But the "devastated" coach conceded his employers the Football Association could rethink his position following his team's devastating 2-1 loss to Uruguay in Sao Paulo. (Agencies)
"I'm bitterly disappointed, of course, but I don't feel I need to resign, no," 66-year-old Hodgson told British broadcaster ITV. "On the other hand, if the FA think I'm not the right man to do the job," he said.
Hodgson said Luis Suarez's late winner, his second goal of the night, was an "unbelievable blow" after England worked their back into the game with a Wayne Rooney equaliser.
"We believed we could do enough to get a result in this game. Having worked so hard to get back to 1-1 I believed we would go on to win the game or at least draw, so to concede the second goal is an unbelievable blow. I don't really know what to say at this time. We are more than disappointed, we're devastated," the coach said.
Hodgson said he was also taken aback by the manner of Uruguay's winner, which came when a speculative ball from goalkeeper Fernando Muslera skidded off Steven Gerrard's head and into the path of Suarez.
"It was a goal we don't expect to concede. Long goal kicks with the type of players we have in the team, we deal with them," Hodgson said.
England also lost their Group D opener 2-1 to Italy, leaving them relying on the Azzurri beating Costa Rica on Friday to keep their hopes alive in the competition.
A stony-faced Hodgson admitted England's chances of staying in the World Cup were "unbelievably slim" as they face their first exit at the group stage in a World Cup since 1958.
The downbeat England boss said his team managed to keep Suarez, who was returning from knee surgery, quiet for long periods but Gerrard's late error let him in for the winner.
"We're normally used to seeing him a lot more active around the penalty area than we saw today,” he said.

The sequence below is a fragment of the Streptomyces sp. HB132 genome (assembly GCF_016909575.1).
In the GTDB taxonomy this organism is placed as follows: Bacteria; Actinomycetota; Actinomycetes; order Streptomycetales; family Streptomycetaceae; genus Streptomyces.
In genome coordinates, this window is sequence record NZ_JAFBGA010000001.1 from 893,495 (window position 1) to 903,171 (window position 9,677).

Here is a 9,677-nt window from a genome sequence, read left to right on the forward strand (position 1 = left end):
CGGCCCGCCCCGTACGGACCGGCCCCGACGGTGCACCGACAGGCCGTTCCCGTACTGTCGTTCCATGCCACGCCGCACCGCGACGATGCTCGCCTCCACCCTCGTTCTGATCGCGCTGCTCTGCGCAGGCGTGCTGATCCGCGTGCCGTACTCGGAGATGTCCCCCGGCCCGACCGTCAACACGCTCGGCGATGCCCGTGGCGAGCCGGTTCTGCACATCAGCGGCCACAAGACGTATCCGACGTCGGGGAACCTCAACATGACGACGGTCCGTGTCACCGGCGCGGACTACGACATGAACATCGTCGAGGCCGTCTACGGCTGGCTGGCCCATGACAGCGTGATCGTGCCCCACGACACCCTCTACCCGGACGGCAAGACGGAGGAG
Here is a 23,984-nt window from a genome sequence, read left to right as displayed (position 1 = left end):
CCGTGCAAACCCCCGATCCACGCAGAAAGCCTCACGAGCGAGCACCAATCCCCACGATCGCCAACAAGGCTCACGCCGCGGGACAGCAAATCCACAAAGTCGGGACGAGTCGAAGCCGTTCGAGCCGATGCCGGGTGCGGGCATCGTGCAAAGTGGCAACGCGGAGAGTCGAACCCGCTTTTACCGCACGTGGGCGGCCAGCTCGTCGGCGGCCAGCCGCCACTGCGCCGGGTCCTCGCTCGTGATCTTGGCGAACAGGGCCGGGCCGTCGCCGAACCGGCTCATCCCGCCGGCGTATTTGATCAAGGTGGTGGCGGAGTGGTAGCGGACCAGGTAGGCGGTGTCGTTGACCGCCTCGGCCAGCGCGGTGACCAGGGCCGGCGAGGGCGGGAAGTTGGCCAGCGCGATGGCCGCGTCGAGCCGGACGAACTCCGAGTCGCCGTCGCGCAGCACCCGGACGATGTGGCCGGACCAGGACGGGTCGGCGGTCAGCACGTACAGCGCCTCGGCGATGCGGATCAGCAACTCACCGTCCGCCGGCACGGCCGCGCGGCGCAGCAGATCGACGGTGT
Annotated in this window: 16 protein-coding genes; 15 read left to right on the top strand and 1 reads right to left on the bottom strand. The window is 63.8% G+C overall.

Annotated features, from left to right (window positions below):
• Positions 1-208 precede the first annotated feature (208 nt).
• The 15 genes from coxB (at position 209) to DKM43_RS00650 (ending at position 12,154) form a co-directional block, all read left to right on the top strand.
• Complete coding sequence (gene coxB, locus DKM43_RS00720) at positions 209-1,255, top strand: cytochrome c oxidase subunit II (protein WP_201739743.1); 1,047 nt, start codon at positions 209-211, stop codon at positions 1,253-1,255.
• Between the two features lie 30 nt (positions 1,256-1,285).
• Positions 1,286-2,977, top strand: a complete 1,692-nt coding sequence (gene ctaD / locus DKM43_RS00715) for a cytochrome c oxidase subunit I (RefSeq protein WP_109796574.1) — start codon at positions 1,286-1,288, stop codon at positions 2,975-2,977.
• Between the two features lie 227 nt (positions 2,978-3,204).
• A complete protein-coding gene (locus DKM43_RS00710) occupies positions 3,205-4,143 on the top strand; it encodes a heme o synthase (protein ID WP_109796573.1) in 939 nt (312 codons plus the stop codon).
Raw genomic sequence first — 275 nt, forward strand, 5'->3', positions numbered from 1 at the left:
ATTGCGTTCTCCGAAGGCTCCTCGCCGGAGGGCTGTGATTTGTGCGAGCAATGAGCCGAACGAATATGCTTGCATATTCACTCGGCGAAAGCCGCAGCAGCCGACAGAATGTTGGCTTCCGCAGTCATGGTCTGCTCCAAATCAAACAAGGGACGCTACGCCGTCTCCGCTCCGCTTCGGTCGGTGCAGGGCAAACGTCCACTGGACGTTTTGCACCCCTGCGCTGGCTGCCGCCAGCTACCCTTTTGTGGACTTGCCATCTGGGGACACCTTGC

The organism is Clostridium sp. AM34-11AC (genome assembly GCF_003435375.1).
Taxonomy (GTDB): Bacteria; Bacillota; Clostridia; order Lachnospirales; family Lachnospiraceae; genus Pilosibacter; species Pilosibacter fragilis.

"The second goal as you probably saw was an unfortunate flick off Steven Gerrard's head which put him free with the goalkeeper. And when he comes free with the goalkeeper he doesn't miss from that area,” the coach said.
"Ideally your only plan to deal with that would be to make certain that you don't allow the flick to put him through and free with the goalkeeper," he added.
Hodgson added: "Two chances came his way and as the top player he is, he took both chances -- and probably ended our chances of staying in the competition."
But the manager was upbeat about England's future, pointing to his crop of young players.
"I believe the team going forward will be a very good team," he said.
"Results colour everything. We played against a very tough tackling, strong defensive Uruguayan team but I don't think we need to have any doubts that this England team, this group of players will do some good things in time," the manager said.
Goalkeeper Joe Hart spoke of his respect of Hodgson, despite the disappointing results in Brazil.
"I'm proud to play for Roy Hodgson. He's a great manager. He's a very passionate man," he said.
But the "devastated" coach conceded his employers the Football Association could rethink his position following his team's devastating 2-1 loss to Uruguay in Sao Paulo.